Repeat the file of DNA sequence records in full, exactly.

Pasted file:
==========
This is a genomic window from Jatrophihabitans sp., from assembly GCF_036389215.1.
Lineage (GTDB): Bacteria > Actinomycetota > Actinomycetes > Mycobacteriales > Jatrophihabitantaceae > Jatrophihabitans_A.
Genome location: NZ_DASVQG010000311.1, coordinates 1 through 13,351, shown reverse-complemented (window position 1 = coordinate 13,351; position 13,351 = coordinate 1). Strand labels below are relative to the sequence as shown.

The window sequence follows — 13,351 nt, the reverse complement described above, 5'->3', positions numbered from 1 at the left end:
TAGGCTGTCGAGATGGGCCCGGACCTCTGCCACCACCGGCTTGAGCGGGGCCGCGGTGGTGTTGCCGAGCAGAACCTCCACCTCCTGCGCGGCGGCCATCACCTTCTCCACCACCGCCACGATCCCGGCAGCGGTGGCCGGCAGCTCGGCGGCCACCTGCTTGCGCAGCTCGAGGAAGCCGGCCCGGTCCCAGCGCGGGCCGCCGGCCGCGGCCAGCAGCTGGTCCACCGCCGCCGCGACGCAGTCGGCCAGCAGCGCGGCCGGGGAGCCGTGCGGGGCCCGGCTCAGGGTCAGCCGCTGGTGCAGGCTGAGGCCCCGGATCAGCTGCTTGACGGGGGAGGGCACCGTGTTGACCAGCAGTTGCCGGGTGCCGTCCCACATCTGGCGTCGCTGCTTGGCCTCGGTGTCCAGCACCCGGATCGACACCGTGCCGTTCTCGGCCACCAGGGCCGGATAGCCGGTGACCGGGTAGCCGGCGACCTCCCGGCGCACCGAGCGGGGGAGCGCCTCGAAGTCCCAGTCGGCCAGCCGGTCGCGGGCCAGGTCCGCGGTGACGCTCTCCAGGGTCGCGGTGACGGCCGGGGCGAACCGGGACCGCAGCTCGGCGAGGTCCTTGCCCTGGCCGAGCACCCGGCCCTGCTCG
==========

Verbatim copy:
This is a genomic window from Jatrophihabitans sp., from assembly GCF_036389215.1.
Lineage (GTDB): Bacteria > Actinomycetota > Actinomycetes > Mycobacteriales > Jatrophihabitantaceae > Jatrophihabitans_A.
Genome location: NZ_DASVQG010000311.1, coordinates 1 through 13,351, shown reverse-complemented (window position 1 = coordinate 13,351; position 13,351 = coordinate 1). Strand labels below are relative to the sequence as shown.

The window sequence follows — 13,351 nt, the reverse complement described above, 5'->3', positions numbered from 1 at the left end:
TAGGCTGTCGAGATGGGCCCGGACCTCTGCCACCACCGGCTTGAGCGGGGCCGCGGTGGTGTTGCCGAGCAGAACCTCCACCTCCTGCGCGGCGGCCATCACCTTCTCCACCACCGCCACGATCCCGGCAGCGGTGGCCGGCAGCTCGGCGGCCACCTGCTTGCGCAGCTCGAGGAAGCCGGCCCGGTCCCAGCGCGGGCCGCCGGCCGCGGCCAGCAGCTGGTCCACCGCCGCCGCGACGCAGTCGGCCAGCAGCGCGGCCGGGGAGCCGTGCGGGGCCCGGCTCAGGGTCAGCCGCTGGTGCAGGCTGAGGCCCCGGATCAGCTGCTTGACGGGGGAGGGCACCGTGTTGACCAGCAGTTGCCGGGTGCCGTCCCACATCTGGCGTCGCTGCTTGGCCTCGGTGTCCAGCACCCGGATCGACACCGTGCCGTTCTCGGCCACCAGGGCCGGATAGCCGGTGACCGGGTAGCCGGCGACCTCCCGGCGCACCGAGCGGGGGAGCGCCTCGAAGTCCCAGTCGGCCAGCCGGTCGCGGGCCAGGTCCGCGGTGACGCTCTCCAGGGTCGCGGTGACGGCCGGGGCGAACCGGGACCGCAGCTCGGCGAGGTCCTTGCCCTGGCCGAGCACCCGGCCCTGCTCG